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Recent Match Report – Australia vs England, World Cup, 2nd Semi-final

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England (Roy 85) beat Australia 223 (Smith 85, Woakes 3-20) by eight wickets

How does that old song go again? Thirty years of hurt? Make that 44 and counting (and contrary to the lyrics, England’s cricketers certainly gave up dreaming for at least 20 of those). But suddenly it’s all up for grabs. On home soil, with the wind behind their backs and the fates screaming in their favour. Is it coming home this time? If you don’t believe it now, you truly never will.

One thing is for sure. New Zealand await in the World Cup final at Lord’s on Sunday, where for the first time since Sri Lanka at Lahore in 1996, a brand-new team is sure to be crowned as champions. But after the jitters and the wobbles, the niggles and the doubts, today was the day when England banished the angst and restored the roar that had carried the side to the top of the world ODI rankings.

Put simply, Australia are not meant to suffer beatings this comprehensive in World Cup knock-out matches. They had not lost any of their previous seven visits to the semi-finals, and yet a massive 107 deliveries still remained when victory, fittingly, was sealed with a swipe over long-on from England’s captain, Eoin Morgan, the man in whose image this team has been remoulded since the misery of 2015.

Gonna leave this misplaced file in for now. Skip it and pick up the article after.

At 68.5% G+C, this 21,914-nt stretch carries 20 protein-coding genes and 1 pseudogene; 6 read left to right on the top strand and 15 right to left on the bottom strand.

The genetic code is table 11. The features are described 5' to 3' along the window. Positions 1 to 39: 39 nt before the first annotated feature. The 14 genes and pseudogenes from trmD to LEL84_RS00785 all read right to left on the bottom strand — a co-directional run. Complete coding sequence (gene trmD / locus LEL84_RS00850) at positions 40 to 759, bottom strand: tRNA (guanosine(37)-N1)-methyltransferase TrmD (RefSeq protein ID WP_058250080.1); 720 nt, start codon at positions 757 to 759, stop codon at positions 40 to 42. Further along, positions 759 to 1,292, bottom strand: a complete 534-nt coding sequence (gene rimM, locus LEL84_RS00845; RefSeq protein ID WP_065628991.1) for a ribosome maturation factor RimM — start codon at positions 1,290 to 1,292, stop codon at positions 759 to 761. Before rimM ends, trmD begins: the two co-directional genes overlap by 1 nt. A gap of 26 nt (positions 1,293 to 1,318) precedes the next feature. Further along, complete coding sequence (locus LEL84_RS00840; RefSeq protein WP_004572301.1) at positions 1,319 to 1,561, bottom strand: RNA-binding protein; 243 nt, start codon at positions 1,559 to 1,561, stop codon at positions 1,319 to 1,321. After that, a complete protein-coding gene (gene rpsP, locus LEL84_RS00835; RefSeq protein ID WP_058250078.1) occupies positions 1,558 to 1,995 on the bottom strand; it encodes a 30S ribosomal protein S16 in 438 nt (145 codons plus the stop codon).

After adapting their gung-ho attitudes to haul themselves into the last four, this was a throwback performance of precisely the right genre from England, on a day that had dawned fraught with the sort of anticipation not truly witnessed in an England v Australia contest since that seismic Ashes Test at Edgbaston in 2005. Then as now, England knew they had their opponents’ measure after a generation of subjugation, but the weight of history isn’t something that can be cast off at a whim.

Or so we might have assumed. Instead, England tapped into the same mindset that had crushed Australia 5-0 in their bilateral series a mere 12 months ago, and produced a performance that had far more in common with that 481-run pasting at Trent Bridge than the rather timid, confused surrender at Lord’s a fortnight ago that had left their tournament in such jeopardy.